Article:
Craft Gunmaking, No compromises, No corners cut, EVER

Monday, October 21, 2019

A Custom Fox 20 GA (#007)

This started as a Utica Sterlingworth in 20 gauge and despite the sequence number, it is not the James Bond gun.  Like #001, #002 and #003, this one will remain mechanically a Fox, but it will undergo  extensive cosmetic and corrective surgery.  The transformation (as usual) will be documented here.

The major components in original form (the frame, triggerplate, toplever and forend iron have been annealed).

As is so common with small-frame Foxes, everything is as rough as a corn cob.  Correcting the finish on the standing breech and action flats will necessitate setting the barrels back with an oversized hinge pin, followed by properly "blacking the barrels down".  The triggerplate gaps are a bit easier to deal with.

The cleaned-up frame flats, breech faces and triggerplate fit, along with some rough shaping.

Usually I leave a raised bead around the bottomside curve of the fence, but since the uncaring slobs at the factory didn't leave as much material on the left side of the frame as they did on the right, and the idea of welding on that particular area of the frame doesn't make me feel all warm and fuzzy, I had to do something a bit different.  It turned out to be fortuitous because I think that this looks much better, even though it took much more time to execute.  Obviously, this will continue into the edge of the barrel flats and forend iron.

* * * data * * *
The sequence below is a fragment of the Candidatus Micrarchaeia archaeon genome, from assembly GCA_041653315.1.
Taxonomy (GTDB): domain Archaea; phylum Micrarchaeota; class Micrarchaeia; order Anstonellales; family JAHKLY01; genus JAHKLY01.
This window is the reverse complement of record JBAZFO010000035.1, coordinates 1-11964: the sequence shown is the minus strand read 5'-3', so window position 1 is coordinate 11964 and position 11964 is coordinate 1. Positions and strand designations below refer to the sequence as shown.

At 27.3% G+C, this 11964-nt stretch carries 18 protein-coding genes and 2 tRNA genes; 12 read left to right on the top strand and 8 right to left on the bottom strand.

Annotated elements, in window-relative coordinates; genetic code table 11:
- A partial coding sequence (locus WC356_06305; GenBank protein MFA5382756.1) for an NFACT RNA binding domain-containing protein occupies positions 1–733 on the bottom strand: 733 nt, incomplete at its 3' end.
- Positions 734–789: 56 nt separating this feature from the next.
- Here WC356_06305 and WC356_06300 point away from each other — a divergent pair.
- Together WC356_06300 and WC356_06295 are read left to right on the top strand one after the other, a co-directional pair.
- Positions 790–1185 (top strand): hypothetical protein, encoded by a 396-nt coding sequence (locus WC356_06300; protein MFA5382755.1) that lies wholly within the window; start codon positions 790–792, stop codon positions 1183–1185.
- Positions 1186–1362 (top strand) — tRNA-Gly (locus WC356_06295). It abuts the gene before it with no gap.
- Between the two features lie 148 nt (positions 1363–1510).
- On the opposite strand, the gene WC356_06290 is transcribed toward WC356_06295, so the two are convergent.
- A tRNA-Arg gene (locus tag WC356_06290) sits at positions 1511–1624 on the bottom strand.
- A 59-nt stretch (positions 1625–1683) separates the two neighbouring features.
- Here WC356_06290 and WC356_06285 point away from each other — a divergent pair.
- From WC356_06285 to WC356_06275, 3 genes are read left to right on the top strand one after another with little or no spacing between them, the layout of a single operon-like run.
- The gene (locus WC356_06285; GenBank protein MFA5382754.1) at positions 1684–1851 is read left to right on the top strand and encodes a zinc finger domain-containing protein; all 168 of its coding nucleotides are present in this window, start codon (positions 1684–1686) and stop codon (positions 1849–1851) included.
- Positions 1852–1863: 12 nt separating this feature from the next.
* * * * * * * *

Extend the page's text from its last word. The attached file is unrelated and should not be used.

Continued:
The bolsters on either side of the toplever were reshaped and sunken coves were chiseled at the area where the topstrap meets the frame.  This was done to create a "layered" look, and the concave edge treatment of the coves ties in well with the lower fence edge.  I also narrowed the topstrap so that the bolsters would overhang the stock, adding to the layered look.  It also allows the upper stock "horns" to be usefully thicker and therefore stronger.  The half-assed convex at the point where the strap narrows was changed to a concave shape that is actually the same on both sides.

Maybe you're wondering about that toplever.  After cutting off the majority of the original toplever, new material was welded on and filed up.  The racy looking concave thumbpad is only on the left side.

Stay tuned, only a couple hundred more hours to go...

1 comment:

  1. Very good job....very much hours....respect
    What emery paper(producer) use you?